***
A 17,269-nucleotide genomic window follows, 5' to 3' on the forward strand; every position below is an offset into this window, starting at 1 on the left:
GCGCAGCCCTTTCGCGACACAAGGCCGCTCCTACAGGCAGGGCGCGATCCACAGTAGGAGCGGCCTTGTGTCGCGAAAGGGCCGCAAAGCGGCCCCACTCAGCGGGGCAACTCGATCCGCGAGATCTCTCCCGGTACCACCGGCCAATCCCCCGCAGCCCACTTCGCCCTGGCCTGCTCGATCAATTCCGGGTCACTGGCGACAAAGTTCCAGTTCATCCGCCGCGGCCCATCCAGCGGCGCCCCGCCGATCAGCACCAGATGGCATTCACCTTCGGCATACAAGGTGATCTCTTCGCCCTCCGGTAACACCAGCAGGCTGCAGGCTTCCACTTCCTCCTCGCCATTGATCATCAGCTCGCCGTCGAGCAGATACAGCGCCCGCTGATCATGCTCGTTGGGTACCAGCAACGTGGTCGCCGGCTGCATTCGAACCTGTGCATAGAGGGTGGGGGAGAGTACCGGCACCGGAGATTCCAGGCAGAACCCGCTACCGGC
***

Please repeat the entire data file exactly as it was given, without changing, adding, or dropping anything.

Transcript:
A 17,269-nucleotide genomic window follows, 5' to 3' on the forward strand; every position below is an offset into this window, starting at 1 on the left:
GCGCAGCCCTTTCGCGACACAAGGCCGCTCCTACAGGCAGGGCGCGATCCACAGTAGGAGCGGCCTTGTGTCGCGAAAGGGCCGCAAAGCGGCCCCACTCAGCGGGGCAACTCGATCCGCGAGATCTCTCCCGGTACCACCGGCCAATCCCCCGCAGCCCACTTCGCCCTGGCCTGCTCGATCAATTCCGGGTCACTGGCGACAAAGTTCCAGTTCATCCGCCGCGGCCCATCCAGCGGCGCCCCGCCGATCAGCACCAGATGGCATTCACCTTCGGCATACAAGGTGATCTCTTCGCCCTCCGGTAACACCAGCAGGCTGCAGGCTTCCACTTCCTCCTCGCCATTGATCATCAGCTCGCCGTCGAGCAGATACAGCGCCCGCTGATCATGCTCGTTGGGTACCAGCAACGTGGTCGCCGGCTGCATTCGAACCTGTGCATAGAGGGTGGGGGAGAGTACCGGCACCGGAGATTCCAGGCAGAACCCGCTACCGGC